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CDC Study On E-Cigarettes And Teens Suffers From ‘Fatal Flaw,’ Says Expert

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Guy Bentley Research Associate, Reason Foundation
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A study suggesting young people who frequently see e-cigarette adverts are more likely to vape suffers from a “fatal flaw” and in no way causes people to act against their own interests.

That’s the conclusion of the head of the Institute of Economic Affairs’ (IEA) Lifestyle Economics unit, Christopher Snowdon.

Researchers from the Centers for Disease Control and Prevention (CDC) examined data from a nationwide survey of 22,000 middle school and high school students between the ages of 12 and 18.

According to the study, middle school kids who regularly saw e-cigarette adverts online were almost three times more likely to vape than those who hadn’t. Students in high school who routinely watched online ads were roughly two times more likely to use e-cigarettes.

“E-cigarette ads use many of the same themes used to sell cigarettes and other conventional tobacco products, such as independence, rebellion and sex,” said study author Dr. Tushar Singh of the Office on Smoking and Health at the CDC.

“The situation is compounded by the fact that e-cigarette online vendors are using social network services to market their products – and many online vendor websites are very easy for youth to enter and make purchases,” Singh told Reuters.

But according to Snowdon, the study suffers from a glaring error that makes the results close to meaningless.

“All this study shows – for the umpteenth time – is that people who are interested in a product are more likely to pay attention when it is advertised and are more likely to recall seeing adverts for it in the past,” Snowdon told The Daily Caller News Foundation in an emailed statement.

“This is the fatal flaw in so much public health research into advertising. People who use a product are more interested in advertisements for the product than those who don’t. This mundane correlation in no way demonstrates that advertising causes people to act against their preferences,” Snowdon added.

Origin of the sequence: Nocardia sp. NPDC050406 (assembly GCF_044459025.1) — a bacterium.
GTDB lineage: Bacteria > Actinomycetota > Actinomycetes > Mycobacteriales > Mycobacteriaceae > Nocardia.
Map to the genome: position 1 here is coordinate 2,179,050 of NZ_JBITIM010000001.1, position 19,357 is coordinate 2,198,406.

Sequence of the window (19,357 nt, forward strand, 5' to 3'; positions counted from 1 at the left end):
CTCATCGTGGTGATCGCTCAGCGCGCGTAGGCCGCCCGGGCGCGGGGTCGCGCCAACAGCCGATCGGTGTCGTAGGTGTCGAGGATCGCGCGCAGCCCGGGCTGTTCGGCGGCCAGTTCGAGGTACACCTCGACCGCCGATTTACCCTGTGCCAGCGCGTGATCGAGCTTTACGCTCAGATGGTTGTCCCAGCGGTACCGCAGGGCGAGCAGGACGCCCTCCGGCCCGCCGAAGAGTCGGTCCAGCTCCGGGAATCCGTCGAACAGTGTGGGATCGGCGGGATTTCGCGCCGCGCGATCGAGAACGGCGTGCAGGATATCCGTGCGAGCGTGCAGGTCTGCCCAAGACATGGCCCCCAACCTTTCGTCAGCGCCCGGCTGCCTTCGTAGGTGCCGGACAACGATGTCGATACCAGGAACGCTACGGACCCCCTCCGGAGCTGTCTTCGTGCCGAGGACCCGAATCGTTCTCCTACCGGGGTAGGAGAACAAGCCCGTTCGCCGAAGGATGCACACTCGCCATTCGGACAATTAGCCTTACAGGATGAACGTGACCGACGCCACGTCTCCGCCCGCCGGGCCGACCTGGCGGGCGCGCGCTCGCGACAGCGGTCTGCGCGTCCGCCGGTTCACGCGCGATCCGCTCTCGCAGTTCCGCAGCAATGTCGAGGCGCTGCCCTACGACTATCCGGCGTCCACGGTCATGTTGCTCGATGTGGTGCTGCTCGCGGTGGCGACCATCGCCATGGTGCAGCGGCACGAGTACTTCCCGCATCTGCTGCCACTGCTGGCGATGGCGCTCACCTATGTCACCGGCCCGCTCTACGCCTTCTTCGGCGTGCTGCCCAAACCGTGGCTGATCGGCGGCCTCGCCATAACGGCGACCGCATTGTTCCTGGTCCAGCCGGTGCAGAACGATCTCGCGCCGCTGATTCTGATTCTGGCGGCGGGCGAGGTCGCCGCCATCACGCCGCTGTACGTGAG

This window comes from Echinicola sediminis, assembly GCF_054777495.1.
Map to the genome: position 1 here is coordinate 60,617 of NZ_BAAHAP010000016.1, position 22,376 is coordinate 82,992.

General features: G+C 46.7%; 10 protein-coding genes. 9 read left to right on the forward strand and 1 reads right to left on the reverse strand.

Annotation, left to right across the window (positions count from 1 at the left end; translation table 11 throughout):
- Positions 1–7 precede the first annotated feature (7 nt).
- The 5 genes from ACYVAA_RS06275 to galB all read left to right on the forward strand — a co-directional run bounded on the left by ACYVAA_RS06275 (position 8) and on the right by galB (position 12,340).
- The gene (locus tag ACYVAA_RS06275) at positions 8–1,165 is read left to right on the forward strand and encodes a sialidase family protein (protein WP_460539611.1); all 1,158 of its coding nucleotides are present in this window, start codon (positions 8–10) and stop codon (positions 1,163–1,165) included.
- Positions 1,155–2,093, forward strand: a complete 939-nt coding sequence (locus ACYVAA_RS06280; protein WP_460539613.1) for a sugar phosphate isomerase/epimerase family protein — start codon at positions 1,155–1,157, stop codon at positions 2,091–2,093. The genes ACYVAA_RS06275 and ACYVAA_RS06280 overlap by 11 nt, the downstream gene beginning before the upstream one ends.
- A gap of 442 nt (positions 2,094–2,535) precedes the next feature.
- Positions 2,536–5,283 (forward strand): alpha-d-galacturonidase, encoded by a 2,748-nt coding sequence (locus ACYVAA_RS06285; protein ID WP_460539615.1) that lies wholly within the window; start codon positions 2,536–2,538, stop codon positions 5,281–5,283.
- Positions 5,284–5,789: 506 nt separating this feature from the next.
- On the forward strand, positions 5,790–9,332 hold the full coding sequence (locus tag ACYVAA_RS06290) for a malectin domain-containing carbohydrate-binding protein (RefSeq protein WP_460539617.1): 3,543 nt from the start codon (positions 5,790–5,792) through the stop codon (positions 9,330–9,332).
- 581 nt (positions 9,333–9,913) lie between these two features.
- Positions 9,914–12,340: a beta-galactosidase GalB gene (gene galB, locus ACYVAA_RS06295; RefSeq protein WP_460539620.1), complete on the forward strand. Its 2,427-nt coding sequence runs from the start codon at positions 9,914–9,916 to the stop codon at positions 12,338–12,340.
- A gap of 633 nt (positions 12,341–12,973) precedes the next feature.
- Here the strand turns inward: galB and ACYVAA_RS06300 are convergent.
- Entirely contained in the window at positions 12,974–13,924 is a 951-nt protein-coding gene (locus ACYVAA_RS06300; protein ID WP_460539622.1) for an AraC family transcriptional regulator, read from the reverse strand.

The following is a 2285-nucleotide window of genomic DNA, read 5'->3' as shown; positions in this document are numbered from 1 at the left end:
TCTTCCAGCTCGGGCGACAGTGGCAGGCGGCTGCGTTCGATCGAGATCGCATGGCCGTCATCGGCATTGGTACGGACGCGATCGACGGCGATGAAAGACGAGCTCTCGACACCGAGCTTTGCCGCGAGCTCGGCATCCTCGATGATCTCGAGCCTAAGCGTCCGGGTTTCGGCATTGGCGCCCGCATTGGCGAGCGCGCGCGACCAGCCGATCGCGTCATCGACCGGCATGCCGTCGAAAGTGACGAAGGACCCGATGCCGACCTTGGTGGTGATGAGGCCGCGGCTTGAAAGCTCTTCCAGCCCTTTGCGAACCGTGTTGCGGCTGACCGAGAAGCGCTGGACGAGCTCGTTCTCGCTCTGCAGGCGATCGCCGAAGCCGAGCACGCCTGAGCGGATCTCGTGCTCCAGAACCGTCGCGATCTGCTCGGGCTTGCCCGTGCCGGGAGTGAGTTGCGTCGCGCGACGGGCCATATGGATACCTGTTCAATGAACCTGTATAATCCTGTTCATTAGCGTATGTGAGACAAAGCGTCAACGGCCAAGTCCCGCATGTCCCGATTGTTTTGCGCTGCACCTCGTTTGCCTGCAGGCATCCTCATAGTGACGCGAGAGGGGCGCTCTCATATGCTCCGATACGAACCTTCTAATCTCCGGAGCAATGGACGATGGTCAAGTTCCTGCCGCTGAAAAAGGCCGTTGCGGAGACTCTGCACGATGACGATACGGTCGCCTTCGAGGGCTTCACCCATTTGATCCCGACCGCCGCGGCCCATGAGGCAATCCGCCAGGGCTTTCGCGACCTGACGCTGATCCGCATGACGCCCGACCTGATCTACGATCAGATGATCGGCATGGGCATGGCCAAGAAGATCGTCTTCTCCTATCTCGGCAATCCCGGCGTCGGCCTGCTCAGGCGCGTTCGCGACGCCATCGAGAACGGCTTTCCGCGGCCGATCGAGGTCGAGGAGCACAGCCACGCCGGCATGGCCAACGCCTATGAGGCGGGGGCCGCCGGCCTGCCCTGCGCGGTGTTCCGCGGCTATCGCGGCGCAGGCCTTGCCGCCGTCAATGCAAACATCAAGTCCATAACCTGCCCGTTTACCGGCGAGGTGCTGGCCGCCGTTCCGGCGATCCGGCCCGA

Previous research has found there is no link between e-cigarette advertising and the rapidly growing number of young vapers.

Published in the International Journal Of Drug Policy and released at the end of 2015, one such study also concluded that increasing e-cigarette advertising does not detract from tobacco control efforts and didn’t prevent people from quitting smoking.

Examining young smokers aged 16 and older, the study based in the Netherlands found a dramatic expansion in the number of young people noticing e-cigarette ads between 2013 and 2014.

E-cig ads on television were the most noticed, rising from 6.6 percent in 2013 to 27.4 percent in 2014. In total, the percentage noticing e-cig ads rose from 13.3 percent to 36 percent. Over the same time period, there was a surge in e-cigarette use, but the authors concluded, “the two appear unrelated.”

The research team tracked whether noticing e-cigarette ads was associated with taking up vaping, and said “This association was not significant, including when adjusting for all control variables. Noticing e-cigarette advertisement was similarly not associated with starting current use of e-cigarettes between baseline and follow-up.”

Not only was e-cigarette advertising unrelated to the increasing number of teen vapers, but it didn’t in any way stifle anti-smoking efforts already in place.

“From our results, it does not appear that exposure to e-cigarette advertising is having an adverse impact on disapproval of smoking and smoking cessation among adult smokers.

“We found no evidence to suggest advertising is encouraging smoking, with all trends in the opposite direction.”

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